Prisoners ending explained: Does Loki find Keller? – Dexerto

Cameron is Deputy TV and Movies Editor at Dexerto. He's an action movie aficionado, '80s obsessive, Oscars enthusiast, and a staunch Scot. He earned a First-Class Honours Degree in Multimedia Journalism from Glasgow Caledonian University, accredited by the NCTJ and BJTC. He began his career at UNILAD, starting as a Junior Journalist and becoming Entertainment Editor prior to joining Dexerto. You can contact him at
Prisoners, one of the best thrillers of the decade, is the number one movie on Netflix – if you’ve just watched it for the first time and want to catch yourself up on the ending, let’s break it down.
Prisoners, directed by Denis Villeneuve, was first released in 2013. It boasts an all-star cast, including Hugh Jackman, Jake Gyllenhaal, Paul Dano, Viola Davis, Maria Bello, Terrence Howard, and Melissa Leo.
It’s a nail-biting, brutal thriller, following Keller Dover’s (Jackman) descent into brutality after his daughter and her friend are abducted in Thanksgiving, while Detective Loki (Gyllenhaal) follows a trail of snakes, mazes, and horror to track them down.
With the movie returning to Netflix and thousands watching over the weekend, we’re here to explain the ending of Prisoners – did Loki find Keller alive?
After torturing Alex (Dano) to within an inch of his life, beating him to a pulp and blistering him under a boiling shower, the discovery of Joy makes Keller realizes where his daughter is: Holly’s (Leo) home, where she believes she saw him.
He arrives under the pretence of offering to fix her door, having hassled her earlier in the movie. However, as he prepares to reveal the true nature of his visit, she holds him at gunpoint. She explains how she and her husband abducted children of Christian families as a “war on God” after the death of their son, and Alex was their first kidnapping.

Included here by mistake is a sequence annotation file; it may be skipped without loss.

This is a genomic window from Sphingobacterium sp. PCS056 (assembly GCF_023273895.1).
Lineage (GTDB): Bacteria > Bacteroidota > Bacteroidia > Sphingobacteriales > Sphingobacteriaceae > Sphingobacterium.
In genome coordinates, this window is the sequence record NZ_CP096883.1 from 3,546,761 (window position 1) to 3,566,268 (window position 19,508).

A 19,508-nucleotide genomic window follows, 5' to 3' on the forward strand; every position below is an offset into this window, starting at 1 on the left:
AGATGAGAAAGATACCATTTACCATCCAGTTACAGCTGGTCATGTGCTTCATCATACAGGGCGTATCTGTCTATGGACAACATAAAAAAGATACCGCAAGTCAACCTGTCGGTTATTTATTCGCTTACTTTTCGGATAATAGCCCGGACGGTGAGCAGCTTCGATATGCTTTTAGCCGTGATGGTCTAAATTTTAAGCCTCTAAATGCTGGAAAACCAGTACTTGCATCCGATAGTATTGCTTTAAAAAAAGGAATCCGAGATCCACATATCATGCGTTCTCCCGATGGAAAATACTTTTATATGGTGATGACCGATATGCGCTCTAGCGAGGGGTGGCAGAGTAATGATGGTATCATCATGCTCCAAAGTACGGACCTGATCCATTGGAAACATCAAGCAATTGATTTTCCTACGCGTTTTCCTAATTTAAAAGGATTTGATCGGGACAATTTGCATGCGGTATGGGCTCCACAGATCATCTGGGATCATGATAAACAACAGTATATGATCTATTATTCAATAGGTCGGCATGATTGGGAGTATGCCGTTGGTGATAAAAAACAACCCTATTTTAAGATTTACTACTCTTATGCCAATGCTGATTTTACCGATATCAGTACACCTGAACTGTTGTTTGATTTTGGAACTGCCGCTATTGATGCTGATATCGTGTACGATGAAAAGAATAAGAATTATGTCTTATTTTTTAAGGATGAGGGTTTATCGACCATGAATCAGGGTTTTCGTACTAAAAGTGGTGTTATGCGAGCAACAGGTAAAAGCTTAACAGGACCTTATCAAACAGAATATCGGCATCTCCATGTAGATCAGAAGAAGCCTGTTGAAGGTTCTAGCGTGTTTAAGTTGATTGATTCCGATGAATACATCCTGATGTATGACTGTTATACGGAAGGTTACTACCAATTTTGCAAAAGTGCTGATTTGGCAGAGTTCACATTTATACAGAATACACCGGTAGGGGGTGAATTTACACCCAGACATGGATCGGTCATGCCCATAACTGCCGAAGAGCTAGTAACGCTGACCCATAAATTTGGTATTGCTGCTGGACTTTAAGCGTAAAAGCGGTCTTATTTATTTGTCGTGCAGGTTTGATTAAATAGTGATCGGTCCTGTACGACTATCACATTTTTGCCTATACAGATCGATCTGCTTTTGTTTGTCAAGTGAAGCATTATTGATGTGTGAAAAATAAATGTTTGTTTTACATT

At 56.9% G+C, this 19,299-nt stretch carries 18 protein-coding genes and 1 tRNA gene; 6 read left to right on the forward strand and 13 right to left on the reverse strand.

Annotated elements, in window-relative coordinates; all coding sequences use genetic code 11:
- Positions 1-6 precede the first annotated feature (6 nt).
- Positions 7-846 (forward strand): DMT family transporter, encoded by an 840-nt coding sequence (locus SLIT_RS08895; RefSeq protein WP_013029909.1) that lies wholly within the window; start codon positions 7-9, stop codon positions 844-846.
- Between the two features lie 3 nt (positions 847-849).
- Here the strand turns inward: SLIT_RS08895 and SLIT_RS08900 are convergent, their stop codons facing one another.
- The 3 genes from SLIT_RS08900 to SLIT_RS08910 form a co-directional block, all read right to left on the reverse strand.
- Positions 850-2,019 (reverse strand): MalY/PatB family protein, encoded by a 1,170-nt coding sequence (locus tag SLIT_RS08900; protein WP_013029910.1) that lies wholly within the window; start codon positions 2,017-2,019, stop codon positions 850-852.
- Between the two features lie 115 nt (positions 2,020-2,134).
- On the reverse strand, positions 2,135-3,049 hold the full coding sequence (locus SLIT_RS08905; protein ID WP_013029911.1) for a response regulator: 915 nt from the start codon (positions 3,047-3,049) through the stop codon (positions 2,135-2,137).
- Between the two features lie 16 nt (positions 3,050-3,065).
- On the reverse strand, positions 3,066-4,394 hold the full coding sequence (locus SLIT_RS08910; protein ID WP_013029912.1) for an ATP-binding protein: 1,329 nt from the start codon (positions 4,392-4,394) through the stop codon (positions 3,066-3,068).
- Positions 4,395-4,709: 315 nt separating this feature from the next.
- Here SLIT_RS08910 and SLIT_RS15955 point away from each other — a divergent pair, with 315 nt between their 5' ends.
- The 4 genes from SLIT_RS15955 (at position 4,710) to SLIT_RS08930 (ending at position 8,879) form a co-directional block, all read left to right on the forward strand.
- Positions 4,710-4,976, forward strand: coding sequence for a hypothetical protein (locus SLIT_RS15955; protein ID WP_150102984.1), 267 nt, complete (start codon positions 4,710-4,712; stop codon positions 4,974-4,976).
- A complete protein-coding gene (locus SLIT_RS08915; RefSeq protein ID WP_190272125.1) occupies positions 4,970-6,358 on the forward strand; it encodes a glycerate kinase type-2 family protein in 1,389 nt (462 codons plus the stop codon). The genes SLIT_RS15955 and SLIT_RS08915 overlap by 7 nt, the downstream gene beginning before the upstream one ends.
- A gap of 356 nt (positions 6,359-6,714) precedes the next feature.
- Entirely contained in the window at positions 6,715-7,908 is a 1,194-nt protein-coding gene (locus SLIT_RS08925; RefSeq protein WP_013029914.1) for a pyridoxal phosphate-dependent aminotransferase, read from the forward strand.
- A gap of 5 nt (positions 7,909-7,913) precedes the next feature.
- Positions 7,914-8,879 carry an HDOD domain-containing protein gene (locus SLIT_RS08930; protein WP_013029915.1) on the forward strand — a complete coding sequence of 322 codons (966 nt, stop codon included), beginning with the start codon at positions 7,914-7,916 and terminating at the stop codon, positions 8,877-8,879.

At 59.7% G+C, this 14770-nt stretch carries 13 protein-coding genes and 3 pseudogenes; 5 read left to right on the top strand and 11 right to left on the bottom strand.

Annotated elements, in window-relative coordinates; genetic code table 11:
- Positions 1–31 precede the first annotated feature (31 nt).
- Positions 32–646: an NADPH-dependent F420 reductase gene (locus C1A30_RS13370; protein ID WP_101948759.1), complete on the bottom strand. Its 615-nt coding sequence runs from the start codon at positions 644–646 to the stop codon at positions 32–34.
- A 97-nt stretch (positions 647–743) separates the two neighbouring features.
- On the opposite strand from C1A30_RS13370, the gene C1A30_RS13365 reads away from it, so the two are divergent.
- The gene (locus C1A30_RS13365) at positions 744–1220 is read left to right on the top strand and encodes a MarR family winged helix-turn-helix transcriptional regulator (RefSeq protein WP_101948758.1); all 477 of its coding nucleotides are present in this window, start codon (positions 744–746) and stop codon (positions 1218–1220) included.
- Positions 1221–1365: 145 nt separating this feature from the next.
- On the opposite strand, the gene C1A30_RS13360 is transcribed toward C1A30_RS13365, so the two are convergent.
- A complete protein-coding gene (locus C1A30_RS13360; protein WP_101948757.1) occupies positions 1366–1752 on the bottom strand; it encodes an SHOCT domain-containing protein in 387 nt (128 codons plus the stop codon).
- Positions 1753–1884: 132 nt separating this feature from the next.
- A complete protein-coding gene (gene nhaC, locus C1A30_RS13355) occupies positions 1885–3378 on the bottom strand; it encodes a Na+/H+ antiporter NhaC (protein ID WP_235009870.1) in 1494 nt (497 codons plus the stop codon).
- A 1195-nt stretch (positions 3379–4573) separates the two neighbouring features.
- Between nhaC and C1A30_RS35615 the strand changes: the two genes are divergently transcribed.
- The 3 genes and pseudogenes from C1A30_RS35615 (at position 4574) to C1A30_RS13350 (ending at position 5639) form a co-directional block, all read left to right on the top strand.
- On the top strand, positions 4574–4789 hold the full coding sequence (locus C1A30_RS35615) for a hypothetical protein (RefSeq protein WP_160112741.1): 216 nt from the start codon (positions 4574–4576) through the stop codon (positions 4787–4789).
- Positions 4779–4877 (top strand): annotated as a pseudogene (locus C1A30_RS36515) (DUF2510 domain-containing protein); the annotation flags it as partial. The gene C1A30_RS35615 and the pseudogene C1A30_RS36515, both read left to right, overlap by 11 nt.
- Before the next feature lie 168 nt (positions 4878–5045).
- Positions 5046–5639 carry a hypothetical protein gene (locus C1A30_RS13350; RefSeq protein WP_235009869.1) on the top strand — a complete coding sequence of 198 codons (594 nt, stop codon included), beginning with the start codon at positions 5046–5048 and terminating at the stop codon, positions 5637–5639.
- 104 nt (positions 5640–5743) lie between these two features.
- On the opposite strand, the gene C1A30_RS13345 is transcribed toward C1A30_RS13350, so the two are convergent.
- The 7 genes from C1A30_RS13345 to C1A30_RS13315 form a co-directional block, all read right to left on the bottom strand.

She doesn’t take him to Anna, instead forcing him to drink a bottle of poisoned liquid, before shooting him in the leg and dumping him into a pit in her backyard underneath an old car. There, he finds Anna’s emergency whistle.
Loki eventually arrives at Holly’s to tell her about Alex, but after noticing a photo of her late husband wearing a maze necklace – the same mazes sketched by Bob Taylor (David Dastmalchian) before he shot himself – he realizes she’s responsible for Anna’s disappearance.
He searches the home and finds Holly injecting Anna with poison. They exchange fire, with Loki taking a severe graze and Holly killed instantly. Loki rushes Anna to hospital, where she makes a full recovery – however, he doesn’t save Keller, as he doesn’t know where he is.
Later, Grace (Bello) brings Anna and Joy to the hospital to meet Loki. She knows Keller will be arrested if he’s ever found, but insists he isn’t a bad person. We then see Loki return to Holly’s home, where a forensic team is finishing up their work for the night.
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As the lights shut off, Loki hears a faint whistling behind him. At first, he ignores it – but then he hears the whistle, faint but pronounced. He turns around and stares at the yard, and the movie cuts to black.
Yes, Loki found Keller alive. This has been confirmed by the film’s screenwriter Aaron Guzikowski.
In an interview with BuzzFeed, he explained: “Oddly enough, that’s how it was in the script when it was bought. And it never really changed. When we were shooting, we did shoot a version where it goes a little beyond where the fade out is.
“There’s a version where he moves the car and sees Hugh down there, and so on. None of us really wanted to do that version, but we wanted to make sure we had it in case once the film was put together it seemed like it really needed it.
“They move the car. They see he’s down there. You know he’s going to be taken out of the hole. I like it much better being ambiguous. Even though you assume that’s what’s probably going to happen, I like that there’s a small chance that he’s not going to get him out of there for whatever reason.”
As for what would have happened next, “I think, unfortunately, he would go to prison,” Guzikowski said.
“The final irony – his father was a prison guard, and the whole movie is metaphors of people’s internal prisons, external prisons. I believe that’s what would end up happening to him: that he would go to prison for some time.”
Prisoners is available to stream on Netflix now.


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